Blackwell Legacy 1The Blackwell Legacy is the first episode of Dave Gilbert’s The Blackwell Series, published by Wadjet Eye Games. It was actually originally released as Bestowers Of Eternity, created with the AGS engine and winning several awards in the process. Yet The Blackwell Legacy is more than a mere graphical update and the addition of voices to an old title. Much has changed, and the game is certainly a more polished, engaging experience the way it is presented now. This is the story as it is meant to be told.

And what a story! Straight away, the game grabs the player and gives an immediate sense of intrigue and mystery. The protagonist, Rosangela Blackwell, is a young aspiring writer living in New York City. Her Aunt Lauren has recently died as the game begins, Rosangela’s last living relative. However, it seems there is a dark family history waiting to be uncovered, holding secrets that just won’t go away. Enter Joey the ghost, who has been passed on down the family, and is now intent on teaming up Rosangela to help restless spirits find eternal peace!

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The pace of the game is gentle, and doesn’t waste much time in getting the player interested in the Blackwell women of the past, and what their fates now mean for Rosangela today. Rosangela herself is pitch-perfect: smart, sarcastic and oddball enough herself that her partnership with her spirit-guide Joey comes across both believable and hilarious.

Joey is even better, a kind-hearted tough guy who never gives away more than he has to, and constantly comes out with quips and actions that are hilarious in the context of the world: only Rosangela can see Joey, and times such as when she is about to confess to her deceased Aunt’s doctor about Joey, whilst he screams disapproval and excuses not to, show genuine comic timing and true charm.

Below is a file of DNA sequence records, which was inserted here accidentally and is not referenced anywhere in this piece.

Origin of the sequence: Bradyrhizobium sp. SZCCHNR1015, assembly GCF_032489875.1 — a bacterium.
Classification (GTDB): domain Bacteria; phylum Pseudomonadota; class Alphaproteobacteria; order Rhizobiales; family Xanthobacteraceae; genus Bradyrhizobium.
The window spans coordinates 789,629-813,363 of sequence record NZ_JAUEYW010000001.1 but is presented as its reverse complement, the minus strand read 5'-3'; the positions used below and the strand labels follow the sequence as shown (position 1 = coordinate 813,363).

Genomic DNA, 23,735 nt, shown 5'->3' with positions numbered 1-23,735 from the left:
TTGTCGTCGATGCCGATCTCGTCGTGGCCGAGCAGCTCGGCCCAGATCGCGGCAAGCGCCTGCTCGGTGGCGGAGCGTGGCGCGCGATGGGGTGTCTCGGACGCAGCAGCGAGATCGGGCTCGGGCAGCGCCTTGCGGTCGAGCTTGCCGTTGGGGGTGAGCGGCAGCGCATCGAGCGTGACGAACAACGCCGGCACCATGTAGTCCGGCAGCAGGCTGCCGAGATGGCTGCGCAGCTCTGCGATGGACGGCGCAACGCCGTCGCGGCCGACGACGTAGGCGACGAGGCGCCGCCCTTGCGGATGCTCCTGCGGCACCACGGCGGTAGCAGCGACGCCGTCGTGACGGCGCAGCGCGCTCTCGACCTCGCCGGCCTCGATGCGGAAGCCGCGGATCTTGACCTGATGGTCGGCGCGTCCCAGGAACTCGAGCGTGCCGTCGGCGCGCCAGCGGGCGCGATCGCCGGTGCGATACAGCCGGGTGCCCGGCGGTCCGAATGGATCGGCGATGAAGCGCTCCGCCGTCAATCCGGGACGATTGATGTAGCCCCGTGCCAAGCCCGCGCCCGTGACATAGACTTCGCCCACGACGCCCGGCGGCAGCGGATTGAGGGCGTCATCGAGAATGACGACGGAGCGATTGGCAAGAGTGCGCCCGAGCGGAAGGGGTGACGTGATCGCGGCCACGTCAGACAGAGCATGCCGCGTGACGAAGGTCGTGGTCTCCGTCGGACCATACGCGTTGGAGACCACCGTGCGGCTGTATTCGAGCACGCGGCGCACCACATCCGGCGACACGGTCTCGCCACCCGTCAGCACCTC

The graphics are colourful and surprising: although the game may look a lot like the older LucusArts’ classics with regards to artistry, it is clear that some modern day tricks are being applied every so often and it really helps sell the world. The effects and animations used throughout are top notch and actually often surpass the more recent Emerald City Confidential, which although undoubtedly more impressive graphically, could often feel slightly stiff. I also really enjoyed how the outside scenes utilised the full height of the screen, whilst indoor scenes are shown in a letterbox style. This adds variety and is a simple yet effective way of immediately identifying the location in an original manner.

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Sure, the graphics are certainly pixely, but the backgrounds and characters all gel very well together and after a while it is easy to forget that you are not looking at some ridiculously high resolution and just enjoy exploring and interacting with the world. When characters talk, a larger image of their face appears in one of the top corners of the screen, and this a great compromise between not having as much detail on the characters themselves, and still feeling engaged with other characters. The use of a central-hub map system does a good job of giving the illusion of freedom in what is admittedly a more on-the-rails affair.